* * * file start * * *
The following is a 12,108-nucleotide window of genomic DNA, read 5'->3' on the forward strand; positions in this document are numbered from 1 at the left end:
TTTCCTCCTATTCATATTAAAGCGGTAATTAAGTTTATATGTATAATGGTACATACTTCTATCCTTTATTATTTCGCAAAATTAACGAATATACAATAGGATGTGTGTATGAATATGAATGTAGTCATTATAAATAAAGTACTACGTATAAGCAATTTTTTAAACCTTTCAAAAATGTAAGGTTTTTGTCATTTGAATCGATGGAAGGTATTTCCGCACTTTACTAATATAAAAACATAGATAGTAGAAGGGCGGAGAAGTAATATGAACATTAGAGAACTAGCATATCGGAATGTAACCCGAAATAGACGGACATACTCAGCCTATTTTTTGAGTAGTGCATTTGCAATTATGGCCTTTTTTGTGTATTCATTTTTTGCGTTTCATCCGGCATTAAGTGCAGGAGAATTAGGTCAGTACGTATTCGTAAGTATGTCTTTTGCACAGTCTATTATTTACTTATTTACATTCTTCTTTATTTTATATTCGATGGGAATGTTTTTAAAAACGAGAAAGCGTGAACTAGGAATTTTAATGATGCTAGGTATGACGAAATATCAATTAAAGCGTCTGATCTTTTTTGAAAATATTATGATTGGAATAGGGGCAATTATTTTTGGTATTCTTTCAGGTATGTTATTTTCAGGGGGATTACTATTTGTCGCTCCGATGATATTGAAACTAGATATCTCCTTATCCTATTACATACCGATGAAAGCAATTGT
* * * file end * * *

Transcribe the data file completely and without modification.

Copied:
The following is a 12,108-nucleotide window of genomic DNA, read 5'->3' on the forward strand; positions in this document are numbered from 1 at the left end:
TTTCCTCCTATTCATATTAAAGCGGTAATTAAGTTTATATGTATAATGGTACATACTTCTATCCTTTATTATTTCGCAAAATTAACGAATATACAATAGGATGTGTGTATGAATATGAATGTAGTCATTATAAATAAAGTACTACGTATAAGCAATTTTTTAAACCTTTCAAAAATGTAAGGTTTTTGTCATTTGAATCGATGGAAGGTATTTCCGCACTTTACTAATATAAAAACATAGATAGTAGAAGGGCGGAGAAGTAATATGAACATTAGAGAACTAGCATATCGGAATGTAACCCGAAATAGACGGACATACTCAGCCTATTTTTTGAGTAGTGCATTTGCAATTATGGCCTTTTTTGTGTATTCATTTTTTGCGTTTCATCCGGCATTAAGTGCAGGAGAATTAGGTCAGTACGTATTCGTAAGTATGTCTTTTGCACAGTCTATTATTTACTTATTTACATTCTTCTTTATTTTATATTCGATGGGAATGTTTTTAAAAACGAGAAAGCGTGAACTAGGAATTTTAATGATGCTAGGTATGACGAAATATCAATTAAAGCGTCTGATCTTTTTTGAAAATATTATGATTGGAATAGGGGCAATTATTTTTGGTATTCTTTCAGGTATGTTATTTTCAGGGGGATTACTATTTGTCGCTCCGATGATATTGAAACTAGATATCTCCTTATCCTATTACATACCGATGAAAGCAATTGT